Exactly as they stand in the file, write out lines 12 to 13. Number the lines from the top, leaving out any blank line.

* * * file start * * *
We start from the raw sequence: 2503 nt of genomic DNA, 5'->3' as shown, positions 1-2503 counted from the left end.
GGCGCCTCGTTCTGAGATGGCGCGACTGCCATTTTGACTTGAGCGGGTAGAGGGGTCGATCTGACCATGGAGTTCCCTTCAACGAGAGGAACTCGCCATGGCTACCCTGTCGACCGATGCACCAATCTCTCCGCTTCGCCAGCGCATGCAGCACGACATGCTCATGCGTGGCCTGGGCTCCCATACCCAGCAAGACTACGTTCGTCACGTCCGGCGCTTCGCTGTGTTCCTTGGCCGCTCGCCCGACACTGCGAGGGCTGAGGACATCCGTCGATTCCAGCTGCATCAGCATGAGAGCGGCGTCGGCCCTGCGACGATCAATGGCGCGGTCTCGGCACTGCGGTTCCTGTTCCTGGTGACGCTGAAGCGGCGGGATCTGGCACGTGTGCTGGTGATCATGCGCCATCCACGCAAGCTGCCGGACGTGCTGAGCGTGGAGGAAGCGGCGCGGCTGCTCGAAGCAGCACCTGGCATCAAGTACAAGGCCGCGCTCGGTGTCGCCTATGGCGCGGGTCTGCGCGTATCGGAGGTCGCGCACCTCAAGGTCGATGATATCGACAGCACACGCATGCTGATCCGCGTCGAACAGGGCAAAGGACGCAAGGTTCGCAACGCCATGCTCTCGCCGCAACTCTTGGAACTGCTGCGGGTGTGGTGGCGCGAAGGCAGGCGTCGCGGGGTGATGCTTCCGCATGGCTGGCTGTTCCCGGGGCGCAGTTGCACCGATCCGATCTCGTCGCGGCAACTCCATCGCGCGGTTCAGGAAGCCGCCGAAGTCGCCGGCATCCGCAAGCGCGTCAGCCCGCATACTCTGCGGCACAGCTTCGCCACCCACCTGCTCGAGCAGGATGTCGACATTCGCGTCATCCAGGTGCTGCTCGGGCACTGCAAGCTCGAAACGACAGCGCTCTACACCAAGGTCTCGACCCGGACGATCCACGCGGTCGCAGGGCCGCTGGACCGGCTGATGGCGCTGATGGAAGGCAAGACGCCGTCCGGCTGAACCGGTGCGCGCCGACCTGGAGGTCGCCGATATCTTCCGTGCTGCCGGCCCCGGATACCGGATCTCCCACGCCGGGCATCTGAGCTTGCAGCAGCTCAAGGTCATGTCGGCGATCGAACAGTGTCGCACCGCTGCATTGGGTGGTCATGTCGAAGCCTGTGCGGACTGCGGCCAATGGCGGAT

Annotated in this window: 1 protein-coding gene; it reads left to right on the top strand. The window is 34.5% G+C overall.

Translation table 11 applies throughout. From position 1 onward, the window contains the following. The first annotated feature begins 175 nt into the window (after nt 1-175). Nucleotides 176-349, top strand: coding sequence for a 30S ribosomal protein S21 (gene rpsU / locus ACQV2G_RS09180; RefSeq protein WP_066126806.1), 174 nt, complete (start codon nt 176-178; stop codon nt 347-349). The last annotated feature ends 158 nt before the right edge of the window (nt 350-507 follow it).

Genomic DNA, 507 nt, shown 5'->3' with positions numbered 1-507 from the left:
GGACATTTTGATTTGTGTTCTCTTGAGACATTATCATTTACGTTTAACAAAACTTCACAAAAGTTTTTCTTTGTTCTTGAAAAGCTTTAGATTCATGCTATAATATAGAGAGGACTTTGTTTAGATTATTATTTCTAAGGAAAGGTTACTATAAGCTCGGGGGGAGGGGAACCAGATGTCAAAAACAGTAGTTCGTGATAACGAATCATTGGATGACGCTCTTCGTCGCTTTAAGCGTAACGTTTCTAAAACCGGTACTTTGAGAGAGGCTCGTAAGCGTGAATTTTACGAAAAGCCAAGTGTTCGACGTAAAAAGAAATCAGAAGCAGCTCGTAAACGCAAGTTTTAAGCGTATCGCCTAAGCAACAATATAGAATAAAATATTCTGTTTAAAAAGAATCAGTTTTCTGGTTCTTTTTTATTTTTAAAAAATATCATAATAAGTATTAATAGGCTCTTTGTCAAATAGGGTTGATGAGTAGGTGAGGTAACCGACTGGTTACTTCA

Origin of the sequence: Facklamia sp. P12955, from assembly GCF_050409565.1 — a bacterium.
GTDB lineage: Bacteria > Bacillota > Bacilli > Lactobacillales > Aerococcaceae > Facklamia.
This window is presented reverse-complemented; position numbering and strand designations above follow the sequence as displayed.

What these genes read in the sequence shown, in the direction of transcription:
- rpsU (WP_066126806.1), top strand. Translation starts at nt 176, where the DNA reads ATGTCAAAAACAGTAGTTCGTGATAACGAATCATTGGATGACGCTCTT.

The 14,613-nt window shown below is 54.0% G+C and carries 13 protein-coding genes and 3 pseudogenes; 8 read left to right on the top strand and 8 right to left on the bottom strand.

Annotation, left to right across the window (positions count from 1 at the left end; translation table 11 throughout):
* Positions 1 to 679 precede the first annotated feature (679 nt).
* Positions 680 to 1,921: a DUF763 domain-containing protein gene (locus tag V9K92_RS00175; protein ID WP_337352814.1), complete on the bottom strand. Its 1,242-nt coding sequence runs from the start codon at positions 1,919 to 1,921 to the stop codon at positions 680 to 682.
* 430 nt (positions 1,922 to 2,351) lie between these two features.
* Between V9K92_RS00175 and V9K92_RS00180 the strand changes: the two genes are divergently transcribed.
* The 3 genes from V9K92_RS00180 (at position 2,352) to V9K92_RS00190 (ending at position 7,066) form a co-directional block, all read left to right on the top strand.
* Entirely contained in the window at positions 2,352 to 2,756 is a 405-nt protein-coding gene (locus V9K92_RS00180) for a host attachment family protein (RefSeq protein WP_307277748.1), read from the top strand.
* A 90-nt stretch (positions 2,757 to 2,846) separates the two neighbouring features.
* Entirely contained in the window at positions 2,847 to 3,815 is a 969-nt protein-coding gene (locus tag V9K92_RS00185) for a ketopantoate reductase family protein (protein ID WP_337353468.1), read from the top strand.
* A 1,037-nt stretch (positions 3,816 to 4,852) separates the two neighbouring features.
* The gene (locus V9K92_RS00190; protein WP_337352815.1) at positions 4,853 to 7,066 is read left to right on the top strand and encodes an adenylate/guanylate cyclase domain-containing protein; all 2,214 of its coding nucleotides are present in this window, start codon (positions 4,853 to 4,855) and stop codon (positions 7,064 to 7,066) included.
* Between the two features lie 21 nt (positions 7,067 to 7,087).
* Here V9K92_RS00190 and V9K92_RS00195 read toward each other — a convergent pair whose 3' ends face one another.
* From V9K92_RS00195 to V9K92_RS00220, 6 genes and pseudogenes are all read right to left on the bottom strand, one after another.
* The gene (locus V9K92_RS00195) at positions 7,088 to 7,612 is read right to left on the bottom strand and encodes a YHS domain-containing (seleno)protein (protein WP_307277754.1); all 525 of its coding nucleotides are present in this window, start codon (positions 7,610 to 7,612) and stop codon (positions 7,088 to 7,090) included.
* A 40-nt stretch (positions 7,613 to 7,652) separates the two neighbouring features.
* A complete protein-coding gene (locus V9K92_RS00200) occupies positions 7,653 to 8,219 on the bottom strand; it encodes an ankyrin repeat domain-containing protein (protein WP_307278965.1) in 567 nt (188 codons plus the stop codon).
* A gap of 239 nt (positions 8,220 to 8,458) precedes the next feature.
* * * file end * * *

The 14,613-nt window shown below is 54.0% G+C and carries 13 protein-coding genes and 3 pseudogenes; 8 read left to right on the top strand and 8 right to left on the bottom strand.

Annotation, left to right across the window (positions count from 1 at the left end; translation table 11 throughout):